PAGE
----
U.S. Office Products President Thomas I. Morgan touted the benefits of splitting into five companies in a conference call with analysts on Friday. As a more focused company, he said, "we're able to do a lot more with the existing team -- we'll be able to focus on the key issues."

    So if focus is that important for U.S. Office Products, which will retain its closely related furniture and office-coffee businesses, why is it any easier for Consolidation Capital to put elevator engineers and janitorial services in one company?

    Ledecky is committed to the one-stop-shopping concept, and says the benefits of consolidation are evident in the growth of U.S. Office Products' operating income as a percent of revenue -- a benchmark of profitability that grew from 2.9 percent three years ago to 6.2 percent in the last quarter. He even defends his decision to go into the businesses that are being spun off, saying those industries were ripe for consolidation and that being part of U.S. Office Products helped them mature to the point where they were ready to be spun off.

    But, he said he'll do many things differently at Consolidation Capital than he did at U.S. Office Products.

    "I'm surrounding myself with a very talented team of executives and operators" from the beginning, he said. "I will not try to grow a business from zero to $2 billion with seven people, which is what I did with USOP, and I burned people out in the process. I've learned a lot of lessons. That's the biggest one."

    Ledecky said he didn't have much choice about that because the company had only $8 million and no lines of credit after going public. So he slowly hired professional managers only as the company grew.

    Ledecky took his search for management expertise to the next level last week, when he announced that after splitting into five entities, that the respected New York investment firm of Clayton, Dubilier & Rice Inc. would buy a 24.9 percent stake in U.S. Office Products for $270 million. The investment firm, he said, could provide "adult supervision" his baby needed. Ledecky, meanwhile, will move on.

    "I had the ability to look behind the mirror and see where the weakness was in this company," he said. "That weakness was me."

    Several investors say they trust Ledecky to do the right thing with his other investment because he recognized that he needed to change direction and did it quickly.

    "He is up there at 100,000 feet . . . and yet in a minute admits that he maybe needed to be on a different strategy and is willing to look at it and move forward," said Matthew King, who two years ago sold the business he co-owned to U.S. Office Products, largely for stock that was nearing its peak price. He is now a vice president for the company's office products division.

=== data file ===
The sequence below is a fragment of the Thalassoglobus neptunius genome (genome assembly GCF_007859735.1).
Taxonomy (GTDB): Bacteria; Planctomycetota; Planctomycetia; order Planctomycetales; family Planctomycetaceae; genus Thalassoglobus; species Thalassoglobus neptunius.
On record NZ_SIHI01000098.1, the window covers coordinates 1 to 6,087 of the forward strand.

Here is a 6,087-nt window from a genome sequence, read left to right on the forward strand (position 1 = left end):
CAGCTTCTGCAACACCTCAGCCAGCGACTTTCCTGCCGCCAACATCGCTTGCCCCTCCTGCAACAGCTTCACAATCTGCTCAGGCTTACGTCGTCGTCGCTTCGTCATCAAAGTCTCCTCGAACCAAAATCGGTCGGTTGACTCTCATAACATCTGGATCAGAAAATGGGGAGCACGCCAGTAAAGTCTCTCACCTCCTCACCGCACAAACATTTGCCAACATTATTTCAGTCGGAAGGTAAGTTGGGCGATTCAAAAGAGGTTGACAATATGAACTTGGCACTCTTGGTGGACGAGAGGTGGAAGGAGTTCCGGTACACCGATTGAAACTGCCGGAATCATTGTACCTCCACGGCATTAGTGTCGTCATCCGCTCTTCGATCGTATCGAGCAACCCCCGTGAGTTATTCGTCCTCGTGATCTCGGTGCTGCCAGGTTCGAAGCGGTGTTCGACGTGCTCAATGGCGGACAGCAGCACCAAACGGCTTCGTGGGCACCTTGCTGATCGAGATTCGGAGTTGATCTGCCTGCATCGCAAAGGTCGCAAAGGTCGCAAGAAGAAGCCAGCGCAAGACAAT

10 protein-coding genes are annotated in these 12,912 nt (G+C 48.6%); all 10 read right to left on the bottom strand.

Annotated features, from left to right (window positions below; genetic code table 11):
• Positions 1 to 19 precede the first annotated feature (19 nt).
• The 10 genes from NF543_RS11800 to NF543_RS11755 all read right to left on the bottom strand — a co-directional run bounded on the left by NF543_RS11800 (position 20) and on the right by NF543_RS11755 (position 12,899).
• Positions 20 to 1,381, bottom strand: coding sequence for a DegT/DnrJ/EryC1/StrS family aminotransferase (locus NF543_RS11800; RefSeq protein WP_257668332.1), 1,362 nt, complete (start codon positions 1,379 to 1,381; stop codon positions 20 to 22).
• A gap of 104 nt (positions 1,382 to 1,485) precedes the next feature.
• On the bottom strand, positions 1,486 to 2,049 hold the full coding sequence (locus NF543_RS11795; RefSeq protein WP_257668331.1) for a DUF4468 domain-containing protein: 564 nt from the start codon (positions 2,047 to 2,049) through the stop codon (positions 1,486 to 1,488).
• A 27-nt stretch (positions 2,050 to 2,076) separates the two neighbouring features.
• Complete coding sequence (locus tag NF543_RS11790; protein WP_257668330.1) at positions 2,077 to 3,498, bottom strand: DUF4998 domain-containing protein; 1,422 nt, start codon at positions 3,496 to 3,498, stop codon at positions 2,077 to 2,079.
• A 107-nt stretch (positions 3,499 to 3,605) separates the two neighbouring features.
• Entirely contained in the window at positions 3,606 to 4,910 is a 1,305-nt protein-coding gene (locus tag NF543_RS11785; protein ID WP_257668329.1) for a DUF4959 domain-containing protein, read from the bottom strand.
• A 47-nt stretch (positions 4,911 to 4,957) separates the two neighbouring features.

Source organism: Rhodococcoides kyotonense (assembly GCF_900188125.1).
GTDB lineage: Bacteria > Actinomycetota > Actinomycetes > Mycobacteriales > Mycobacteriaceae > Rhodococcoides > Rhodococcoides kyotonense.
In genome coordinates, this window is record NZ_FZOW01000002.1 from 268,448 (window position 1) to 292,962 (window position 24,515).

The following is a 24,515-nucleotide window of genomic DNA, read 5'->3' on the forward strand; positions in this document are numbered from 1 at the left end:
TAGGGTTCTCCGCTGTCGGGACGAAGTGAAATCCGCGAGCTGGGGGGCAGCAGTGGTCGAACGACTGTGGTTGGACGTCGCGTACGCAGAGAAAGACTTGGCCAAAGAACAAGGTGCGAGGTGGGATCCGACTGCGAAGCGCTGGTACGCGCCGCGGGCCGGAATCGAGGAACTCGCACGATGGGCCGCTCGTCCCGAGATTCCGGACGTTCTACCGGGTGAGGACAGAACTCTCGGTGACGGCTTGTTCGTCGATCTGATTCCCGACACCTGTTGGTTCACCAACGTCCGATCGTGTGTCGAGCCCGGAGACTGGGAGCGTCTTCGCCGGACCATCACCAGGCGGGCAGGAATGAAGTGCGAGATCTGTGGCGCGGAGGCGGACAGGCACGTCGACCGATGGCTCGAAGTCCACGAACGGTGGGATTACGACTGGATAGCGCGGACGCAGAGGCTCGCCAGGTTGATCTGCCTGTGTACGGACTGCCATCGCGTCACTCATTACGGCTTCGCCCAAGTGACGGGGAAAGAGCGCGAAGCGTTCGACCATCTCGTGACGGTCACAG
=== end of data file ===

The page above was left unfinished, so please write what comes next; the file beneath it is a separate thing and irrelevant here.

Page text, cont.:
Not only are the five pieces of U.S. Office Products expected to be rewarded by Wall Street, but the company also offered to buy back 28 percent of its shares at $27 apiece -- higher than the stock has been except for a brief, two-week period in mid-1996.

    "He's done everything right, as far as creating value for shareholders," said Jim Smith, portfolio manager for Pilgrim, Baxter & Associates, a Wayne, Pa.-based mutual fund management firm that invests in fast-growing public companies. "The fact that the market hasn't chosen right now to put a rich conclusion on that is in our mind neither here or there."

    Several entrepreneurs who sold their companies to Ledecky along the way -- 96 percent of whom still are working for U.S. Office Products, the company reports -- said they are happy they invested in Ledecky's vision. Not only did they sell their companies for good prices, they also got to keep their jobs.

    Among Ledecky's most passionately held business tenets is that if you buy a good company with good management and a good name, you should keep its employees and its corporate identity. Of the six major office products consolidators, all except U.S. Office Products buy firms, wipe out their names, and often their management, to create a single, national identity. Most of those companies, including Corporate Express Inc. of Denver, have released disappointing earnings and seen their stock plummet even further than that of U.S. Office Products.

    Ledecky's approach riles his competitors. A senior industry executive called U.S. Office Products the brainchild of "an extraordinarily clever financial manipulator."

    "Each one of us has gone about, in different ways, at different paces, to change the individual models [of companies we've acquired] to make them more productive and efficient," the executive said. "And that is very painful work. It is very difficult work. It is the kind of work that a stock market manipulator doesn't like doing. But at the end of the day, that's where successful roll-up strategies will come together."

    Don't tell that to Milford Marchant, president of Price Modern Inc., a Baltimore office products firm that was bought by U.S. Office Products in January 1996. Marchant is still president of his company.

    "We were just relieved that we [sold to] a company . . . that wouldn't make us put on the corporate smock and take down our name and take away our parking space," Marchant said. "We built these companies and we wanted to take them to the next level."